Once the balance is transferred, start paying it down as aggressively as you can. You’ll save the most by paying it before the zero-percent interest period expires.

Personal Loans

Personal loans are another option for consolidating your debt.

A personal loan is a type of loan that doesn’t have to be used for a specific purpose like a mortgage or car loan. The money is simply deposited into your bank account and you are free to use it as you wish. In this scenario, once the money arrives in your account, you should use it to pay off your existing debts. That leaves you with just the personal loan and no other debts to deal with.

There are two types of personal loans, secured and unsecured. Secured loans have lower rates and are easier to qualify for. The downside is they require collateral, such as money in a CD or an asset like your card. If you have a good credit score or can’t provide collateral, go for an unsecured loan.

Personal loans charge a much lower interest rate than credit cards, but a higher rate than something like a mortgage or car loan. By turning your expensive credit card debt into less expensive personal loan debt, you can save money and lower your monthly payments.

Curious how much a personal loan might end up costing you? Use our personal loan calculator to give you an idea of your possible monthly payments and accrued interest:

What to watch for

The main costs of personal loans, beyond the interest charges, are the fees involved. Some lenders charge an application fee when you apply for a loan. Some lenders also charge an origination fee. Origination fees are generally 2-6% of the loan’s balance. So, if you’re consolidating $10,000 in debt, you could wind up with $10,500 in personal loan debt if you pay a 5% origination fee.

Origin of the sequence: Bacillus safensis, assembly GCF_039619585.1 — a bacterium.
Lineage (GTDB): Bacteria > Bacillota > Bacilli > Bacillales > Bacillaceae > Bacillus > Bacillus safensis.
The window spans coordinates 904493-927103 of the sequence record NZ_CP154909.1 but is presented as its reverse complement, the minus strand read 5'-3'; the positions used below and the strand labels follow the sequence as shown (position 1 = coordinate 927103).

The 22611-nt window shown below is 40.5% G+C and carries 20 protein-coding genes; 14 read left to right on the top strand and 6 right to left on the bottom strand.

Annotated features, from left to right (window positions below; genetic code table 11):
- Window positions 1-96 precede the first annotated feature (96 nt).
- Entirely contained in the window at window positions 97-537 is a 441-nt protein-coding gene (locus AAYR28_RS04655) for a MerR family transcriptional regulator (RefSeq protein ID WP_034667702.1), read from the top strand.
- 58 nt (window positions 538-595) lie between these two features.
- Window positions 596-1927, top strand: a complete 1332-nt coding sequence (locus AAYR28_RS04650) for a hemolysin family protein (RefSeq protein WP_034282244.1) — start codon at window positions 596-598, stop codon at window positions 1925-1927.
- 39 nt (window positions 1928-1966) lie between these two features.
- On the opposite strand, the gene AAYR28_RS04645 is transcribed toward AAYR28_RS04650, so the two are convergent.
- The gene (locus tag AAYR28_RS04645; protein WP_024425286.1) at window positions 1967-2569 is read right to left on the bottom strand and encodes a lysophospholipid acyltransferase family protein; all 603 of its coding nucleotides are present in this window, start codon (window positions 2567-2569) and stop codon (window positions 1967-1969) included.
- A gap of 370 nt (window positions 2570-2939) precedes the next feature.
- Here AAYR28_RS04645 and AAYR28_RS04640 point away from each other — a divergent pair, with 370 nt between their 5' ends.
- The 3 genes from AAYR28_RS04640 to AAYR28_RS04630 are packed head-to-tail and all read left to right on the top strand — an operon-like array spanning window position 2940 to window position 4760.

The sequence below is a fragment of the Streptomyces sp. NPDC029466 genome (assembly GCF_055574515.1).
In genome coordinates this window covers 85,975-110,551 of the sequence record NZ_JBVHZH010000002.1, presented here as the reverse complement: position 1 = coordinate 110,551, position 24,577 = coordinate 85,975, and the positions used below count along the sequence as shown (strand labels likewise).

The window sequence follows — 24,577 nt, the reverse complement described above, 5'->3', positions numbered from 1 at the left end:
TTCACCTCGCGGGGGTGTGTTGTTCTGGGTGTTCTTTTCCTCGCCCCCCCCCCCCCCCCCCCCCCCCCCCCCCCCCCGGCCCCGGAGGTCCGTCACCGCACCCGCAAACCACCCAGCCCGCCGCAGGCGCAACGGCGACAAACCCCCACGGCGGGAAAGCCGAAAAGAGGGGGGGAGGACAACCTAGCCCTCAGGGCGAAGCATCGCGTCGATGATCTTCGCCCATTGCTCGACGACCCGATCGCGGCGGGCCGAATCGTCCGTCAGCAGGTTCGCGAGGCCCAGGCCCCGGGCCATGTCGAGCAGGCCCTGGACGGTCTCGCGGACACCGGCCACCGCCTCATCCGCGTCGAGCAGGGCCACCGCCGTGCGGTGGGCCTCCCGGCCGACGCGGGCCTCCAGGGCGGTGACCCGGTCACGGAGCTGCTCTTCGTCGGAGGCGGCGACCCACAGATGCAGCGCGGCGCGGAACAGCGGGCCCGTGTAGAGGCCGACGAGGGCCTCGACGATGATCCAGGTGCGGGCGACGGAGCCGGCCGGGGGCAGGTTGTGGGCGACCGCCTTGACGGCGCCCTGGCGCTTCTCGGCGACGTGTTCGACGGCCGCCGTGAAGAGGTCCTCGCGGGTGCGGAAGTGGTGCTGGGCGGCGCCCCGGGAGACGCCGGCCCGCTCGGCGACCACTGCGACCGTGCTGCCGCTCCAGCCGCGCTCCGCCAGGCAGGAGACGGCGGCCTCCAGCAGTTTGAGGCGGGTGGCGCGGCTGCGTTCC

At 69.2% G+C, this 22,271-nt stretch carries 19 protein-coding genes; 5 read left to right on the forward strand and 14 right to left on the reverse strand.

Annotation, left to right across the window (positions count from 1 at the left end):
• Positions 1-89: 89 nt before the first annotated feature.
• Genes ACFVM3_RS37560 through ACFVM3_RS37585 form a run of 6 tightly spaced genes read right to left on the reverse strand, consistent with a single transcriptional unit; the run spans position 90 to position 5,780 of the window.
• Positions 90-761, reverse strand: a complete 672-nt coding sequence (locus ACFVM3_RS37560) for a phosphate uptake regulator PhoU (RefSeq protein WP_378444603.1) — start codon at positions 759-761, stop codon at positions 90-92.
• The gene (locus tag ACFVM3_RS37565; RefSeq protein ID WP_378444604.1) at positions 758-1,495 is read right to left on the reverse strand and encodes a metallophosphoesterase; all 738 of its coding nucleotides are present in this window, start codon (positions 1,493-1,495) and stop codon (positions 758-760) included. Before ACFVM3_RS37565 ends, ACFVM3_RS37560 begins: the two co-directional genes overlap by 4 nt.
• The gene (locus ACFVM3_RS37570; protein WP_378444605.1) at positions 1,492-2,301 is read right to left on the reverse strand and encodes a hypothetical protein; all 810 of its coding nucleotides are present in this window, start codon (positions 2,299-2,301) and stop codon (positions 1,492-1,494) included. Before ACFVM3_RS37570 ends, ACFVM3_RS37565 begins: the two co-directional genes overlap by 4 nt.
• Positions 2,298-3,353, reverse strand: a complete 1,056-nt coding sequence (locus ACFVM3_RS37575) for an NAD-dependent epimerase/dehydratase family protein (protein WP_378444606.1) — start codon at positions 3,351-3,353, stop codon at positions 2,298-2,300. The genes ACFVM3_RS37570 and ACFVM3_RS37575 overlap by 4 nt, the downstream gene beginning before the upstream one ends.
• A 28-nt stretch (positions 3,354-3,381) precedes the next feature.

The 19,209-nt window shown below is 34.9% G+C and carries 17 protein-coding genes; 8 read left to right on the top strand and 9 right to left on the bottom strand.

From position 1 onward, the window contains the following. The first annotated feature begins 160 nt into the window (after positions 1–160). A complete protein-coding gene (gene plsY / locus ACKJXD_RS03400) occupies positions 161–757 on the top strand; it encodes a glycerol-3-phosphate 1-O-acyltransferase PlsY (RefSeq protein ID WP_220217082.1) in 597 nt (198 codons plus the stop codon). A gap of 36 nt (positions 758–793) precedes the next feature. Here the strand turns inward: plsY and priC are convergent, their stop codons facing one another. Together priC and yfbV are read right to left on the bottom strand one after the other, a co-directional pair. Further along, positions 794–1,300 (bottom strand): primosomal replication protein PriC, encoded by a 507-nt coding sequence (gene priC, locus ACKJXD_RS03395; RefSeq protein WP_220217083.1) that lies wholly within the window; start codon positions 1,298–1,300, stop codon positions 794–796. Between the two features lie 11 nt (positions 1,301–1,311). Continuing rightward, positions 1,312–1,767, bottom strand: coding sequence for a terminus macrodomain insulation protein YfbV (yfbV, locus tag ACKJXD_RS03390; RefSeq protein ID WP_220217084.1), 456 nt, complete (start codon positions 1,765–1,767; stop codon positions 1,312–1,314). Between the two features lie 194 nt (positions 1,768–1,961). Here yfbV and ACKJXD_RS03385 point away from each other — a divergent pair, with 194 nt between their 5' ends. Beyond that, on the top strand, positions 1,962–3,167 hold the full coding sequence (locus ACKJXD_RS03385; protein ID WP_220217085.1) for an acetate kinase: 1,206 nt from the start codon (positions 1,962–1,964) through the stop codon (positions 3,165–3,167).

Lenders might also charge early repayment fees. If you pay your loan ahead of schedule, you’ll pay a fee to make up for the lender’s lost interest earnings.

Personal Loans Fees

Lender Name Origination Fees
Santander Bank None
Upstart 2.8% - 8.0%
Lending Club 1.0% - 6.0%
Discover Bank None
Avant 1.50% - 4.75%
Citibank None
SoFi None
Wells Fargo None
TD Bank None
Marcus None
Citizens Bank None
M&T Bank None
Prosper 1.0% - 5.0%
American Express None
One Main Financial Varies by state
RocketLoans 1.0% - 6.0%
PNC Bank None
Best Egg 0.99% - 5.99%
Earnest None

It is possible to find a lender who doesn’t charge these fees, so look for no-fee options if you can.

Which One is Better for Debt Consolidation?

Whether you should use a balance transfer card or a personal loan for debt consolidation depends on your situation.

When balance transfer credit cards are better

Balance transfer cards are the best choice for someone who can qualify for the card and who can pay off the balance before the promotion period expires. If you don’t manage to pay the balance in full before the interest rate increases to the usual credit card rate, you lose out on a lot of savings.

Balance transfer credit cards also offer far lower limits than personal loans do. You can find lenders willing to offer personal loans of $50,000 or more. Most credit card lenders won’t give you a credit limit that high.
Also, consider that it can be difficult to transfer non-credit card debts to balance transfer credit cards. If you have different types of debt that you want to consolidate, a personal loan will make it easier.

When personal loans are better

Personal loans are the best choice to consolidate debt if you don’t expect to be able to pay your balances off in less than two years. Personal loans don’t offer zero-percent interest periods, but they do offer much lower rates than credit cards charge. Plus, the can get a fixed-rate personal loan so you know that your rate will never increase. Credit cards usually have variable interest rates. If rates in the market increase, so will the rate your credit card charges.

Another benefit is that you can get a personal loan with a seven-year repayment term, letting you stretch your payments over a long period of time. That also means you’ll have a low monthly payment, which can help if you are having cash flow problems in your monthly budget.

Finally, personal loans are the best choice for people with large existing debts. Most credit cards won’t extend a large limit to people with existing debts. Personal lenders, however, understand that people commonly use their loans to consolidate debts and will be willing to offer large loans for that purpose.


Consolidating your debts is a good first step towards becoming debt free. It can help you turn multiple monthly bills into one, low, monthly payment.

By turning your existing debts into one payment with a lower interest rate, you can save thousands of dollars.